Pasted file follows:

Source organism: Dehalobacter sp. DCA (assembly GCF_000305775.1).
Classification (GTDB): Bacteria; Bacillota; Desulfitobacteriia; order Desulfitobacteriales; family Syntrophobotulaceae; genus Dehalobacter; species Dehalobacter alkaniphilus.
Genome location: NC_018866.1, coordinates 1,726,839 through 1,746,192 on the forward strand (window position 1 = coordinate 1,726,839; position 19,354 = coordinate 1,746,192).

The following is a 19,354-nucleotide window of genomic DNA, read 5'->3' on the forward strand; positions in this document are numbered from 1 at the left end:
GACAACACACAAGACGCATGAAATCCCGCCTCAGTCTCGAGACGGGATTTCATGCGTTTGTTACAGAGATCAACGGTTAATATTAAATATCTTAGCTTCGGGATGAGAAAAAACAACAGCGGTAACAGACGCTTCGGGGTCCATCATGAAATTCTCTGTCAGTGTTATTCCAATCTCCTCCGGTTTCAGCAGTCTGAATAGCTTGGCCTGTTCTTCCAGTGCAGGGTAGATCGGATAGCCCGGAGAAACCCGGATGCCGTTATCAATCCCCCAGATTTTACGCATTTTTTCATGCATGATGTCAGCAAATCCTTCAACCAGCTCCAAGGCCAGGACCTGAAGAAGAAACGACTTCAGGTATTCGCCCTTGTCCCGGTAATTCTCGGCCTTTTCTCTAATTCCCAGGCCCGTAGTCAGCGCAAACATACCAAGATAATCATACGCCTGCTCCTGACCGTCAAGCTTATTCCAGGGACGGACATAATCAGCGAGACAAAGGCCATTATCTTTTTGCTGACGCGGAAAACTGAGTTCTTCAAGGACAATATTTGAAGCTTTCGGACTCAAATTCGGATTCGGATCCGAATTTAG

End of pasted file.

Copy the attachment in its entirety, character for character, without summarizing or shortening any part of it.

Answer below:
Source organism: Dehalobacter sp. DCA (assembly GCF_000305775.1).
Classification (GTDB): Bacteria; Bacillota; Desulfitobacteriia; order Desulfitobacteriales; family Syntrophobotulaceae; genus Dehalobacter; species Dehalobacter alkaniphilus.
Genome location: NC_018866.1, coordinates 1,726,839 through 1,746,192 on the forward strand (window position 1 = coordinate 1,726,839; position 19,354 = coordinate 1,746,192).

The following is a 19,354-nucleotide window of genomic DNA, read 5'->3' on the forward strand; positions in this document are numbered from 1 at the left end:
GACAACACACAAGACGCATGAAATCCCGCCTCAGTCTCGAGACGGGATTTCATGCGTTTGTTACAGAGATCAACGGTTAATATTAAATATCTTAGCTTCGGGATGAGAAAAAACAACAGCGGTAACAGACGCTTCGGGGTCCATCATGAAATTCTCTGTCAGTGTTATTCCAATCTCCTCCGGTTTCAGCAGTCTGAATAGCTTGGCCTGTTCTTCCAGTGCAGGGTAGATCGGATAGCCCGGAGAAACCCGGATGCCGTTATCAATCCCCCAGATTTTACGCATTTTTTCATGCATGATGTCAGCAAATCCTTCAACCAGCTCCAAGGCCAGGACCTGAAGAAGAAACGACTTCAGGTATTCGCCCTTGTCCCGGTAATTCTCGGCCTTTTCTCTAATTCCCAGGCCCGTAGTCAGCGCAAACATACCAAGATAATCATACGCCTGCTCCTGACCGTCAAGCTTATTCCAGGGACGGACATAATCAGCGAGACAAAGGCCATTATCTTTTTGCTGACGCGGAAAACTGAGTTCTTCAAGGACAATATTTGAAGCTTTCGGACTCAAATTCGGATTCGGATCCGAATTTAG